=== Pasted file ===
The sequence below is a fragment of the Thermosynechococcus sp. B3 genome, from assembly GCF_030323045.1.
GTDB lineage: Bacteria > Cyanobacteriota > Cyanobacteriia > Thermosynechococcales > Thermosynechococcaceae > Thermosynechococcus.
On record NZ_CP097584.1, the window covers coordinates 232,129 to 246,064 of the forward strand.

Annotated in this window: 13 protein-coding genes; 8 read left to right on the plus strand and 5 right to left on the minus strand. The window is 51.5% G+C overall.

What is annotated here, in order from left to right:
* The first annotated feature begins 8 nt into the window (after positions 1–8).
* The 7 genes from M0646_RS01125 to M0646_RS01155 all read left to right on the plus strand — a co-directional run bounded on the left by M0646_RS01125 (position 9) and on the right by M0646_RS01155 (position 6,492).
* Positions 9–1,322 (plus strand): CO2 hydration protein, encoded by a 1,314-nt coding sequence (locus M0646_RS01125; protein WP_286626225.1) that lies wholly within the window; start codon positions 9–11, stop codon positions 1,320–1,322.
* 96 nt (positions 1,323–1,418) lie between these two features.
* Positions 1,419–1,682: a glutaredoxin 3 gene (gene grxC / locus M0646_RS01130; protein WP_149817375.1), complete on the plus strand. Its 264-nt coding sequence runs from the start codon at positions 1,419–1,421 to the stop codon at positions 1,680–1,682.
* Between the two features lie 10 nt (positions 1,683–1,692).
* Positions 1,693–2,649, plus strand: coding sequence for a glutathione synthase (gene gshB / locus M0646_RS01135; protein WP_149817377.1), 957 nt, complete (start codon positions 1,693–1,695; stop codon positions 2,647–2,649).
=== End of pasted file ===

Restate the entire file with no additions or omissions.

The sequence below is a fragment of the Thermosynechococcus sp. B3 genome, from assembly GCF_030323045.1.
GTDB lineage: Bacteria > Cyanobacteriota > Cyanobacteriia > Thermosynechococcales > Thermosynechococcaceae > Thermosynechococcus.
On record NZ_CP097584.1, the window covers coordinates 232,129 to 246,064 of the forward strand.

Annotated in this window: 13 protein-coding genes; 8 read left to right on the plus strand and 5 right to left on the minus strand. The window is 51.5% G+C overall.

What is annotated here, in order from left to right:
* The first annotated feature begins 8 nt into the window (after positions 1–8).
* The 7 genes from M0646_RS01125 to M0646_RS01155 all read left to right on the plus strand — a co-directional run bounded on the left by M0646_RS01125 (position 9) and on the right by M0646_RS01155 (position 6,492).
* Positions 9–1,322 (plus strand): CO2 hydration protein, encoded by a 1,314-nt coding sequence (locus M0646_RS01125; protein WP_286626225.1) that lies wholly within the window; start codon positions 9–11, stop codon positions 1,320–1,322.
* 96 nt (positions 1,323–1,418) lie between these two features.
* Positions 1,419–1,682: a glutaredoxin 3 gene (gene grxC / locus M0646_RS01130; protein WP_149817375.1), complete on the plus strand. Its 264-nt coding sequence runs from the start codon at positions 1,419–1,421 to the stop codon at positions 1,680–1,682.
* Between the two features lie 10 nt (positions 1,683–1,692).
* Positions 1,693–2,649, plus strand: coding sequence for a glutathione synthase (gene gshB / locus M0646_RS01135; protein WP_149817377.1), 957 nt, complete (start codon positions 1,693–1,695; stop codon positions 2,647–2,649).